UGC (PREVENTION, PROHIBITION AND REDRESSAL OF SEXUAL HARASSMENT OF WOMEN EMPLOYEES AND STUDENTS IN HIGHER EDUCATION INSTITUTIONS) REGULATION, 2015
The University Grants Commission (Prevention, Prohibition, and Redressal of Sexual Harassment of Women Employees and Students in Higher Educational Institutions) Regulations, 2015 was issued by the Ministry of Human Resource Development (University Grant Commission) on May 2, 2016. In exercise of the powers provided by clause (g) of sub-section (1) of Section 26 and sub-section (1) of Section 20 of the University Grants Commission Act, 1956 (3 of 1956), the Regulation of 2015 was established, which shall apply to all higher educational institutions in India. Put simply, the Regulation outlines higher educational institutions’ duties in terms of preventing sexual harassment in the workplace. As the UGC Regulations are statutory in character, they apply to all universities and institutions across the nation. The institutions can use a variety of measures to ensure that students are aware of the redress mechanism as well as the appropriate people to contact and report problems. Reporting occurrences of sexual harassment can be done in a variety of ways such as posting notices on bulletin boards, establishing complaint boxes in easily accessible areas across the campus, posting anti-sexual harassment rules on the college website, and emailing students and workers. This article provides an overview of this Regulation and the possible future it holds in a nation like India where sexual harassment has become common parlance.
THE STRUCTURE OF THE REGULATION OF 2015
The UGC (Prevention, Prohibition and Redressal of Sexual Harassment of women employees and students in Higher Education Institutions) Regulation, 2015 is a statute spread over twelve provisions. Regulation 2 (b) of the aforementioned statute clarifies that the term ‘Act’ with respect to the 2015 Regulation would mean the Sexual Harassment of Women at Workplace (Prevention, Prohibition and Redressal) Act, 2013. Therefore, some of the definitions provided under Regulation 2 of the 2015 Regulation stand similar to the Act of 2013. The 2015 Regulation introduces a list of new terms with respect to its purpose which are:
RESPONSIBILITIES OF HIGHER EDUCATIONAL INSTITUTES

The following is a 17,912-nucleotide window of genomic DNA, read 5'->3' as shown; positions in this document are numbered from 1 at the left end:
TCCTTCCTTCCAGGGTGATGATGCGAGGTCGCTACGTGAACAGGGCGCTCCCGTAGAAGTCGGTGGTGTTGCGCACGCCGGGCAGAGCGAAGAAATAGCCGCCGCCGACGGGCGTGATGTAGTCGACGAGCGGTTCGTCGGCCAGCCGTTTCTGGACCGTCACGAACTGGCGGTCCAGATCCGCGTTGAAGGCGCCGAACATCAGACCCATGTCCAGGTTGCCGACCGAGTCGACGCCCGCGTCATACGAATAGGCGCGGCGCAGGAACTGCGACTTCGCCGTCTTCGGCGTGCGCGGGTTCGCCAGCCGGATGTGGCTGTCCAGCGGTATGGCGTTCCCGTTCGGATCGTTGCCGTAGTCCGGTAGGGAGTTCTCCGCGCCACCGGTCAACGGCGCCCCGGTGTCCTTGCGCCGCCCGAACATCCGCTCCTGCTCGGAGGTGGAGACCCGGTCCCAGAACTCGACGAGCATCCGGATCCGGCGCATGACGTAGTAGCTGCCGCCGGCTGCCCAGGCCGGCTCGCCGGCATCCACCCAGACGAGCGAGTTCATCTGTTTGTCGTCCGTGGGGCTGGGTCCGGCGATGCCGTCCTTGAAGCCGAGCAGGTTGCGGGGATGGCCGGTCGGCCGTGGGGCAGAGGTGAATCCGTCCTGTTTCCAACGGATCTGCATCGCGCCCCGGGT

Regulation 3 of the UGC (Prevention, Prohibition and Redressal of Sexual Harassment of women employees and students in Higher Education Institutions) Regulation, 2015 lays down an elaborate list of responsibilities for the higher educational institutions to abide by.
The responsibilities that are provided specifically to the Internal Complaints Committee (ICC) have been embedded in Regulation 5 of the 2015 Regulation.
Regulation 6 read with Regulation 8 of the 2015 Regulation states that it is the obligation of the higher education institutions to provide all necessary facilities to the ICC in order to smoothen the process of investigation that the latter will be carried out expeditiously.
Provisions against false or malicious complaints must be made and publicized within all Higher Education Institutions under Regulation 7 of the UGC (Prevention, Prohibition, and Redressal of Sexual Harassment of Women Employees and Students in Higher Educational Institutions) Regulations, 2015, to ensure that the provisions for the protection of employees and students from sexual harassment are not misused.
Regulation 10 of the 2015 Regulation lists down the deterrents to be imposed on anyone found guilty of sexual harassment.
Regulation 12 of the 2015 Regulation that deals with consequences of non-compliance of the provisions laid down by the Regulation of 2015, holds immense importance as it will be ensuring check and balance on the higher educational institutions’ actions towards curbing sexual harassment of women employees and students in their respective territories.